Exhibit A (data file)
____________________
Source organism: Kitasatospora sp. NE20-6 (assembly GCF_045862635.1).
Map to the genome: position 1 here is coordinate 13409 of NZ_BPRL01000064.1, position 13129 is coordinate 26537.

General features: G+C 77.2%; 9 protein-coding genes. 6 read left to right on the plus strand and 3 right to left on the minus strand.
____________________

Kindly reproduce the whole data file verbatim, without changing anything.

Source organism: Kitasatospora sp. NE20-6 (assembly GCF_045862635.1).
Map to the genome: position 1 here is coordinate 13409 of NZ_BPRL01000064.1, position 13129 is coordinate 26537.

General features: G+C 77.2%; 9 protein-coding genes. 6 read left to right on the plus strand and 3 right to left on the minus strand.